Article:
In 2013, Aboriginal Affairs and Northern Development Canada (now Indigenous and Northern Affairs Canada) made the decision to no longer enter into service agreements directly with e-learning programs. Instead funding would be provided to the regional authorities (i.e., First Nations) to make the decisions on the nature of educational opportunities that should be funded within their jurisdiction. While this change had little impact on e-learning programs such as KiHS and Amos Key, which were funded through a nominal roll process by the Ontario Ministry of Education, it did cause the closure of the Credenda Virtual High School in Saskatchewan following the 2012-13 school year due to a lack of funding.

Also, in 2013 Manitoba Education began investigating options to support the formation of virtual collegiate(s) that would be granted Ministry identification codes and able to offer distance education throughout the province.  The first of these virtual collegiates was the Wapaskwa Virtual Collegiate, after Manitoba Education and the Manitoba First Nations Education Resource Centre signed a Memorandum of Understanding for a three-year pilot collaboration beginning in the 2014-15 school year.

Vignettes

Brief Issue Papers

Individual Program Survey Responses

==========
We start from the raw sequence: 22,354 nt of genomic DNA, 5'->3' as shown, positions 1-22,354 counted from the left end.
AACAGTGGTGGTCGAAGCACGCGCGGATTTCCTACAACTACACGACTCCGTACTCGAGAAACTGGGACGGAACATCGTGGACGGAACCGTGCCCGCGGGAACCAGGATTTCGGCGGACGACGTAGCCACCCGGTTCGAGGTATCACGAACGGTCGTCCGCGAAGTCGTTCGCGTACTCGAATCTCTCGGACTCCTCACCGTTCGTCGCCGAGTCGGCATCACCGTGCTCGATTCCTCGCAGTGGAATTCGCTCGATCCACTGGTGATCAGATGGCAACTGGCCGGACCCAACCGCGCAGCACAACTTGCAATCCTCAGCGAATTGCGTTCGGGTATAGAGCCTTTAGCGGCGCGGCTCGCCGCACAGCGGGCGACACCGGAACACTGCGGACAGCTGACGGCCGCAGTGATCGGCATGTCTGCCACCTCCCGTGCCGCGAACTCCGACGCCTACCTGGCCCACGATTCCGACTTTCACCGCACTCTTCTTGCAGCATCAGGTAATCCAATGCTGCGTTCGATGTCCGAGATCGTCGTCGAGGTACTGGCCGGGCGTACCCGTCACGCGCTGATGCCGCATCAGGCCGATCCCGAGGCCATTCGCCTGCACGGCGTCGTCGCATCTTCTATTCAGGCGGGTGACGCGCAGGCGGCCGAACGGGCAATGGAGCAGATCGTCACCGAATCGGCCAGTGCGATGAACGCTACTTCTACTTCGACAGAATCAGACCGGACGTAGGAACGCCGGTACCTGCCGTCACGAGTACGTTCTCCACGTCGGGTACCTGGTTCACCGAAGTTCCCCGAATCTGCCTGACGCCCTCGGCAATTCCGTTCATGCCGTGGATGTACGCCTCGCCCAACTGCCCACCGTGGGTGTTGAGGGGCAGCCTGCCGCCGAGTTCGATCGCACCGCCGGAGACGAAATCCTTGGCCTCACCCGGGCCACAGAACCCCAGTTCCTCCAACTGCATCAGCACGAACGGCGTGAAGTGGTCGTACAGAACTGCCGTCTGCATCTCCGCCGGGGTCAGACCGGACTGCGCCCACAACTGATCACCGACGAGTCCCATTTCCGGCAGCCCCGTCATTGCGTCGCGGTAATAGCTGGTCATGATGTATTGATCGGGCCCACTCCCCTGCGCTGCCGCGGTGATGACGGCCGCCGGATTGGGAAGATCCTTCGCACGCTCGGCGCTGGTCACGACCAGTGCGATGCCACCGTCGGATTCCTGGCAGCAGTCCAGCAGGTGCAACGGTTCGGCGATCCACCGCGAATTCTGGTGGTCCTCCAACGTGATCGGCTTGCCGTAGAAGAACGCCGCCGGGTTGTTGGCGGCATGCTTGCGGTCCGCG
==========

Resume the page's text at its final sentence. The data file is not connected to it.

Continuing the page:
Program Most recent response  Medium  # of Students  # of Teachers  # of Courses 
Credenda Virtual High School (Saskatchewan)* 2012-13 Online 478 6 full time
3 part time
32
Gai Hon Nya Ni: The Amos Key Jr. E-Learning Foundation/Institute (Ontario)** 2012-13 Online 75 4 full time
2 part time
36
Keewaytinook Internet High School (Ontario)
http://www.kihs.knet.ca
2017-18 Online
Blended
455 17 full time 70
SCcyber E-learning Community (Alberta)
http://www.sccyber.net
2017-18 Online 300 1 full time
7 part time
100+
Wapaskwa Virtual Collegiate (Manitoba)
http://www.wapaskwa.ca
2017-18 Online 646 7 full time
1 part time
32

* Credenda Virtual High School ceased operations following the 2012-13 school year.
** Gai Hon Nya Ni: The Amos Key Jr. E-Learning Foundation/Institute ceased operations around 2014-15.

To update this information, visit http://tinyurl.com/sotn-program-survey

Inter-provincial and International

AANDC requires that online courses be taught by a teacher that is provincially/territorially certified and that online programs be accredited by the province/territory that they are located in to be eligible for First Nations students.  AANDC does not have any policy on the transfer of online credits taken from programs in jurisdictions other than the one that the student resides in, and defers to the ministry guidelines for the provincial/territorial in which the student resides.  However, AANDC does recommend that individual First Nations consult with their provincial/territorial Ministry of Education to determine equivalency prior to enrolling the student.